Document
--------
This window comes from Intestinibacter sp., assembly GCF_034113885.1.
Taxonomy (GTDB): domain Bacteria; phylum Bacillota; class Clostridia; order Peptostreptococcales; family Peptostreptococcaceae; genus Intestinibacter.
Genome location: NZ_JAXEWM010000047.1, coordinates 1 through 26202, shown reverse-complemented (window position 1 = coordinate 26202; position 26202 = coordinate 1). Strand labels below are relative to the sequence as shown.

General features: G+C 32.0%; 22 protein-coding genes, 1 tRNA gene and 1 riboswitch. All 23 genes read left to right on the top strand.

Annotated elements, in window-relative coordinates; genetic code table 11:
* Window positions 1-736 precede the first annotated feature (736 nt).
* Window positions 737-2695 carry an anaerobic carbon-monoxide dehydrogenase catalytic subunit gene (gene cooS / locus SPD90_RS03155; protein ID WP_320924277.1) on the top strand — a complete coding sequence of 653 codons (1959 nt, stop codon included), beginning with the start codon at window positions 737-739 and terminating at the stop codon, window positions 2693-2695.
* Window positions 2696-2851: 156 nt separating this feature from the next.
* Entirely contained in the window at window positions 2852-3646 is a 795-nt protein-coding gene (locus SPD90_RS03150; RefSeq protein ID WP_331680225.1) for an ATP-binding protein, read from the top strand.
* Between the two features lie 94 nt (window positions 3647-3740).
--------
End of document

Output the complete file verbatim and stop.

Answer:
This window comes from Intestinibacter sp., assembly GCF_034113885.1.
Taxonomy (GTDB): domain Bacteria; phylum Bacillota; class Clostridia; order Peptostreptococcales; family Peptostreptococcaceae; genus Intestinibacter.
Genome location: NZ_JAXEWM010000047.1, coordinates 1 through 26202, shown reverse-complemented (window position 1 = coordinate 26202; position 26202 = coordinate 1). Strand labels below are relative to the sequence as shown.

General features: G+C 32.0%; 22 protein-coding genes, 1 tRNA gene and 1 riboswitch. All 23 genes read left to right on the top strand.

Annotated elements, in window-relative coordinates; genetic code table 11:
* Window positions 1-736 precede the first annotated feature (736 nt).
* Window positions 737-2695 carry an anaerobic carbon-monoxide dehydrogenase catalytic subunit gene (gene cooS / locus SPD90_RS03155; protein ID WP_320924277.1) on the top strand — a complete coding sequence of 653 codons (1959 nt, stop codon included), beginning with the start codon at window positions 737-739 and terminating at the stop codon, window positions 2693-2695.
* Window positions 2696-2851: 156 nt separating this feature from the next.
* Entirely contained in the window at window positions 2852-3646 is a 795-nt protein-coding gene (locus SPD90_RS03150; RefSeq protein ID WP_331680225.1) for an ATP-binding protein, read from the top strand.
* Between the two features lie 94 nt (window positions 3647-3740).